The Reach 11 Sports Complex has hosted elite level soccer tournaments ever since the North Phoenix facility was built in the early 2000s.

Club soccer teams from all over the country find their way to Reach 11 throughout the year to play against other elite-level programs.

Just before New Year’s, two championship games were held, and if it weren’t for the familiar colors and team names—Corona del Sol, Hamilton, Desert Vista—the level of play would’ve suggested that another successful club tournament was finishing up rather than the Arizona Soccer Showcase finals.

Instead, it was another confirmation that there has been a cultural shift in the club soccer scene that has led to a higher level of play at the high school level.

There was a time when the elite soccer players—for example Dobson graduate Julie Johnston, who won the World Cup but never played for the Mustangs—were so focused on club they didn’t find it the time to play the high school game.

It’s a personal decision that comes down to splitting their attention between the two teams. It’s a trend that has been building since the 2012-13 season when the Desert Vista boys made a run to the state finals because five club players decided to play for the Thunder. Some programs have missed out on elite players over the years but now more club players are pulling that high school jersey over their heads.

“A lot of times, there was a high school teacher coaching and there really was nothing to gain from a development standpoint,” said Campo Verde coach Drew Guarneri, who is also a coach for the Arsenal Soccer Club. “A lot club coaches started taking over high school teams, and I think we started to sell the kids on the good experience high school soccer can be. Then we walked the talk and really invested everything into the high school and we started to see a lot of elite kids start coming back.”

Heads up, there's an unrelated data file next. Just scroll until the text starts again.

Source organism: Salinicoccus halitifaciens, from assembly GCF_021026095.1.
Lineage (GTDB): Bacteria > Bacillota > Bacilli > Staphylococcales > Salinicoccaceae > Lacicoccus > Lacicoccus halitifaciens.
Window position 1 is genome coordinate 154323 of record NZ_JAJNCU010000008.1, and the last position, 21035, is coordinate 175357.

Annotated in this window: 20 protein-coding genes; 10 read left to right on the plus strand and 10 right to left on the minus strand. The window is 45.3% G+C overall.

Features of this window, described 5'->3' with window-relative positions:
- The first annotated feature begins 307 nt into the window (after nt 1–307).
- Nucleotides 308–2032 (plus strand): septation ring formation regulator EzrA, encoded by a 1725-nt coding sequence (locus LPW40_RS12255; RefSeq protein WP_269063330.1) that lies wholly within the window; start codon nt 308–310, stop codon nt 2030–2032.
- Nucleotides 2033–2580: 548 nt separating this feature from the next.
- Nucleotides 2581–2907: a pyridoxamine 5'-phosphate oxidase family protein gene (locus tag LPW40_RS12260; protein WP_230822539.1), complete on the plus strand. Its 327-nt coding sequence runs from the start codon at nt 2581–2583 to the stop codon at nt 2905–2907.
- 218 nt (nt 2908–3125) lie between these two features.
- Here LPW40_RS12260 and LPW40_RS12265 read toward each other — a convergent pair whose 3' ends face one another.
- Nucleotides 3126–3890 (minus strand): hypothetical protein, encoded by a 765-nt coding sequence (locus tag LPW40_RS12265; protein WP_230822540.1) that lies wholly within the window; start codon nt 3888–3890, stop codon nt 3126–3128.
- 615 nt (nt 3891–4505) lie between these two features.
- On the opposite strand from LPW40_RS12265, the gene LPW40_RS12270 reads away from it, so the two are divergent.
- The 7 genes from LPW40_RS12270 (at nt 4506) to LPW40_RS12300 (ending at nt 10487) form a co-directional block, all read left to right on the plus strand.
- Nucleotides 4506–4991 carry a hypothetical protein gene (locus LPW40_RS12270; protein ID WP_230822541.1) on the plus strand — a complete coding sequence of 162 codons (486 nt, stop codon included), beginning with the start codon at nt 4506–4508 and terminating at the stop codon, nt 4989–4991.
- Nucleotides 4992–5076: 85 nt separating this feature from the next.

Hamilton senior Josh Drack is good example of an elite player connecting with his high school team. He retuned to the Huskies last season after competing only for Real Salt Lake Academy. He helped his high school team to a state title.

Soon after last year’s season ended, Drack left Hamilton to join the Portland Timbers Academy and now he is back again playing for the Huskies this winter.

“I think what makes high school so fun is that you get to be around your teammates day in and day out pretty much the whole day. In club, you train for a couple hours, three times a week,” he said. “Being able to play in front of your classmates is also very cool.”

Many other players have found to their liking as well. It has led to a high level of play for area teams.

The Hamilton and Corona del Sol finals at the Arizona Soccer Showcase, which was won by the Huskies in a penalty kick shootout, was a tremendous display of the talent in Arizona. Players like Corona’s Ryan Flood and Drack showed off their talents, but it doesn’t end there.

The girls finals featured Desert Vista, which is ranked No. 17 in the nation, topping Hamilton 2-1. Both rosters were filled with club players.

It’s shaping up to a great year across the board in the East Valley as teams like Campo Verde boys, which began the week 17-0 and ranked No. 9 in the nation, and Perry girls, which began the week 14-1 and ranked No. 18 in the nation, have also shown the importance of having team players to go along with the top club players.

“We’ve had a lot things go our way,” Guarneri said. “We’ve won some overtime games and played well in the tight matches. It’s a whole group thing. We have a littler older team with juniors and seniors, but even the seniors who don’t get a lot of minutes are leaders. They work hard in practice and make the most of their playing time. We have a good mix of the players and they are all buying into the culture that we’ve developed in my five years.”

The Thunder girls, who began the week 13-1, have been able to mix the club players within the program as well along with having their coach, Marvin Hypolite, bring a strong club coaching pedigree with him in building one of the state’s elite programs.

“We all love this game so why not play or coach it as much as possible,” Hypolite said. “They are playing for their school and have pride in that. That’s what we have tried to bring here.”

It’s a mentality that has seemingly spread throughout the East Valley to bring soccer to a new level, and it filters down throughout the program.

“I think the most beneficial part about it is helping each other grow as a group,” said Drack, who was the Tribune player of the year last year. “In club, you play with kids the same age as you, but here in high school you have kids in every grade. We as seniors need to set an example so that the legacy of our school can be passed down for years to come.”

– Contact Jason Skoda at 480-898-7915 or Follow him on Twitter @JasonPSkoda.

– Comment on this article and like the East Valley Tribune on Facebook and follow VarsityXtra on Twitter.

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